Each week, we provide Shawnee Mission area legislators the opportunity to share their thoughts about what’s happening in the state capitol. Rep. Rui Xu, Rep. Jo Ella Hoye and Sen. Dinah Sykes are scheduled to send updates this week.
Below is the submission from Democratic State Rep. Rui Xu from Kansas House District 25.
As this article is slated to go out on the first day of the Veto Session of the legislative calendar, there is an obvious tendency to focus on the bad stuff that has passed, the subsequent gubernatorial vetoes and the political probabilities on whether the vetoes will be sustained or overridden.
Many of my colleagues have spent the last few weeks doing a great job of outlining those, so I wanted to spend a little bit of time focusing on some of the positive things that happened this session that might not be talked about as much.
HB2196 went through a committee that I sat on, and at its introduction, it was a problematic (but mostly well-intentioned) bill in many ways.
Throughout the process, we continued to examine it, amend it, tweak it, and the end result is actually a pretty great piece of bipartisan legislation.
It does a lot, but the important things are:
- It creates an Unemployment Modernization Council to oversee upgrading our outdated IT system.
- It expands the Board of Review to 6 members instead of 3, which will help speed up unemployment appeals. (This was an amendment that I brought, and was rather pleased it got on the bill)
- It requires the Secretary of Labor to publish certain data related to the Unemployment Trust Fund
- It shortens the time an individual is locked out of benefits for fraudulent or misleading statements, upon repayment.
I know many of you have had issues with our unemployment system over the last year. This piece of legislation aims to make sure that never happens ever again.
HB2072 creates a legislative framework to allow for the securitization of aging coal plants to be retired.
Very few pieces of legislation that have crossed the House floor in my 3 years serving could actually have a real effect on mitigating and reversing the threat of climate change, but this one really could.
It allows utilities to request bonding to help retire these coal plants, and they can use the savings to invest in other forms of energy (ideally wind and solar), or it can be used to lower the rates for Kansans.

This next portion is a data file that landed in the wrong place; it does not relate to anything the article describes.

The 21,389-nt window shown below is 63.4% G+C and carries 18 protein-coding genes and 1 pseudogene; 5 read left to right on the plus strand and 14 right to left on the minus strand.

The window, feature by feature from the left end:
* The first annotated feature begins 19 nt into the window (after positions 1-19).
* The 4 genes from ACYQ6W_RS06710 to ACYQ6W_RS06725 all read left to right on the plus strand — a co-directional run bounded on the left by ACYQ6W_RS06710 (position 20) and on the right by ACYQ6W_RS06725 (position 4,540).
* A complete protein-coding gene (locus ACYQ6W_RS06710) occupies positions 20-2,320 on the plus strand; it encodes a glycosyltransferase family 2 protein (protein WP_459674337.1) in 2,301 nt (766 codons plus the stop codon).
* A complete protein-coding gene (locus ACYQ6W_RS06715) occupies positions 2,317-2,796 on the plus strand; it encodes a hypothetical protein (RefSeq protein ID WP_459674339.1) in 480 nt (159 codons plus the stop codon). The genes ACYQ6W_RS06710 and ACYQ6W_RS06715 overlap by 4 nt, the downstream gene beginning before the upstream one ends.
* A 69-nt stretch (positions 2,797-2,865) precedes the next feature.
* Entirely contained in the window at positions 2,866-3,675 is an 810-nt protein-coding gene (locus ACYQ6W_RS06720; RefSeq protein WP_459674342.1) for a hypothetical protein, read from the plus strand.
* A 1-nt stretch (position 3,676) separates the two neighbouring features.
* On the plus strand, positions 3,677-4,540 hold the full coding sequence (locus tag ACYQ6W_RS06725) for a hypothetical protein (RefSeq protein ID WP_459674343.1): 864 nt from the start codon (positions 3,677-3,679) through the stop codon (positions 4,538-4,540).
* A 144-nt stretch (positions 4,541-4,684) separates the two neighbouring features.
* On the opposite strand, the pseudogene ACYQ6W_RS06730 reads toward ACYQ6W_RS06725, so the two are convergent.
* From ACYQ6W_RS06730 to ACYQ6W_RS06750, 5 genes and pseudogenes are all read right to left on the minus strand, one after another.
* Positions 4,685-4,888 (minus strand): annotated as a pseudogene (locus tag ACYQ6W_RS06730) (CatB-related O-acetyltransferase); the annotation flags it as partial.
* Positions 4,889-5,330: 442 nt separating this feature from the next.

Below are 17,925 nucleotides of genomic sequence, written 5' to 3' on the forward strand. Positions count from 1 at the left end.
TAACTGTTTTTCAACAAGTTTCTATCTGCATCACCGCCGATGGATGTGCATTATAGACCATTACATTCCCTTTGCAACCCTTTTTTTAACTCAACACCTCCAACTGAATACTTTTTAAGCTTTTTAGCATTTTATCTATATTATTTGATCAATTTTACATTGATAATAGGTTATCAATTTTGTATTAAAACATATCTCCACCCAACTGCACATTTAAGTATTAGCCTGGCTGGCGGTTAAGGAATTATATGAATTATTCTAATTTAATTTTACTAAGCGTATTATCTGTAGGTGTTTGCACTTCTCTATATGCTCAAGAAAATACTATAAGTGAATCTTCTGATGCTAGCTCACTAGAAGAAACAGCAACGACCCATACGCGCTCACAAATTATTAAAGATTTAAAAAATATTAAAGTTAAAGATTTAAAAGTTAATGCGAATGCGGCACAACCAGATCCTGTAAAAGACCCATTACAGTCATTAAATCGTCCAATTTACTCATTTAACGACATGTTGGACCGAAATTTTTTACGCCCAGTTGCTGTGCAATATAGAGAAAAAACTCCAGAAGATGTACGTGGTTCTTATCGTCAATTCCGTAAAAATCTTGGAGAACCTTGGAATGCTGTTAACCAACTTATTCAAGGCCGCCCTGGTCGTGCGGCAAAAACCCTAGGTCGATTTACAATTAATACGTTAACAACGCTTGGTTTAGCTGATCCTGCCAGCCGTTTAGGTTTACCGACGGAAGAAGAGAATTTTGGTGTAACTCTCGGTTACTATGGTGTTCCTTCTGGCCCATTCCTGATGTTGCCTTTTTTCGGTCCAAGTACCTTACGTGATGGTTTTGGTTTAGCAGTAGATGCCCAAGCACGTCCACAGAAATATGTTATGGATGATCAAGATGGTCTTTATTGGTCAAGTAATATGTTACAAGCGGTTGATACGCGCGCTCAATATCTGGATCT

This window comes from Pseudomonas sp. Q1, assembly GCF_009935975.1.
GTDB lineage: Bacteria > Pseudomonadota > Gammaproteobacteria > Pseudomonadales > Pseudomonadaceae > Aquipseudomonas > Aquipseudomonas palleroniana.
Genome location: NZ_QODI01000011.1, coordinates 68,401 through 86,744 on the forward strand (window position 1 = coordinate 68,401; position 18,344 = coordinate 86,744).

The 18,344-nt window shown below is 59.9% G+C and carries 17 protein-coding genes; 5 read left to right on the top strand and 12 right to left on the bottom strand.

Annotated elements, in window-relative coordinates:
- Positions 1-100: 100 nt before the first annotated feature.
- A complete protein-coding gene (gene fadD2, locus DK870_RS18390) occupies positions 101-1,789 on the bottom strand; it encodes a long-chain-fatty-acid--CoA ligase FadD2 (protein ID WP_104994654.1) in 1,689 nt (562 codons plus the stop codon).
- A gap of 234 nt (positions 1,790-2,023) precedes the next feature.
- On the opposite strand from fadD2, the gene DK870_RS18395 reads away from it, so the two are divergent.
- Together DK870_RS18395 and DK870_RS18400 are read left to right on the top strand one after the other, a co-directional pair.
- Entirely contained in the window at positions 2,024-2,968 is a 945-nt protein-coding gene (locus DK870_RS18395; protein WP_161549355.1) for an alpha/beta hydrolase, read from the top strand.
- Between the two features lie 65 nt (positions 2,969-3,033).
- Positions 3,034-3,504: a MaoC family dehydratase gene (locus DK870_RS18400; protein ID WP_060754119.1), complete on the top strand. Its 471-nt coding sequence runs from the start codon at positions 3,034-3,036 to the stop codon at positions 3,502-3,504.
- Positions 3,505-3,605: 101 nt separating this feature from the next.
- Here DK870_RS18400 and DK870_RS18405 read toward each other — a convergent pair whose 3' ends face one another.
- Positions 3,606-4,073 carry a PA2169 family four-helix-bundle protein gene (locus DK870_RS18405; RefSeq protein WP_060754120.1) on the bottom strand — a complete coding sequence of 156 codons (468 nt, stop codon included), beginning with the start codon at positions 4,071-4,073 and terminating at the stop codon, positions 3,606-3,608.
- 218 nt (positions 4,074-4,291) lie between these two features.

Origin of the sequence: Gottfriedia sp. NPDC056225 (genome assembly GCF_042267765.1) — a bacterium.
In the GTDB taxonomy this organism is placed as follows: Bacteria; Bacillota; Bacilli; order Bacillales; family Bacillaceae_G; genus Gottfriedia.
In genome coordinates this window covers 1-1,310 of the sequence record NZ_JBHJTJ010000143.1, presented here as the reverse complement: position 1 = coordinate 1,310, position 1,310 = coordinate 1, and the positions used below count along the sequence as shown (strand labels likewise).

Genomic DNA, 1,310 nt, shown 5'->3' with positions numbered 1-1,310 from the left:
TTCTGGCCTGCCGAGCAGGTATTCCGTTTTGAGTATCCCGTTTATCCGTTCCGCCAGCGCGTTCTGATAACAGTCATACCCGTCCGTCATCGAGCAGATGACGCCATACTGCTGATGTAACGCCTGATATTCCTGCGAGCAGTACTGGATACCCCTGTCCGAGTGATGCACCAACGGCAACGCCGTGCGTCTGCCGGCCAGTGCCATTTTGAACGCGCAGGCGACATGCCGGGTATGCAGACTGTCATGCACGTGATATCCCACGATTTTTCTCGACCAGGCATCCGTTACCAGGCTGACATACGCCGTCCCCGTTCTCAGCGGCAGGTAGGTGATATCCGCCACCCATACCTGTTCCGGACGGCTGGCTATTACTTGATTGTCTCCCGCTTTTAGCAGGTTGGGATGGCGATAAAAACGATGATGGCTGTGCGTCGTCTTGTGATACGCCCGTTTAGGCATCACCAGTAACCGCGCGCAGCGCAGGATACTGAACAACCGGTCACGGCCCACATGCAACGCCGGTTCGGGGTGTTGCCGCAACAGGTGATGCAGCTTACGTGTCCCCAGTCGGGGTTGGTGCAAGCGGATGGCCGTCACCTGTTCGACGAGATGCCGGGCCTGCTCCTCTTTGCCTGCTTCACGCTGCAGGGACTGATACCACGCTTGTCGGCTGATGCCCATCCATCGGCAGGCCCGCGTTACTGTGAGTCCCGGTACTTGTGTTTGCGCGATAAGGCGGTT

This is not necessarily related to the securitization bill that was passed, but last week, Evergy announced that they were retiring 2 coal plants, which accounted for 1,153 megawatts, by 2030 and in the same timeline, they’re planning on replacing that with 3,200 megawatts of wind and solar energy.
I look forward to this shift towards renewable energy continuing in the state, and hopefully soon, we’ll be able to create a State Energy Plan, which has been caught up in mere politics, to help guide this shift.
Technology-Enabled Financial Fiduciary Institutions
Senate Sub. for HB2074 does something that I have frequently criticized the legislature for not doing more: it creates a first-of-its-kind product with the potential for the state to be at the forefront of a new financial tool.
These institutions, affectionately dubbed “TEFFIs”, essentially help high net-worth individuals from around the country liquidate alternative assets, and a fee is charged to them and then remitted to foundations in rural Kansas.
This type of financial product does not exist anywhere else, so we’re starting it off with a pilot program with the aim of seeing how it develops and if all goes well, growing it in the near future. There is no financial risk to the state or taxpayers; this is not money that is in the state right now.
There’s no promise that this turns out as a pure win. With any ambitious, leading-edge idea, uncertainty is obviously a trade-off. But, I appreciate the ambition and look forward to seeing what it can do.
As always, please feel free to contact me about anything talked about here and anything else in general. You can email me at email@example.com or call/text at 913-535-8691.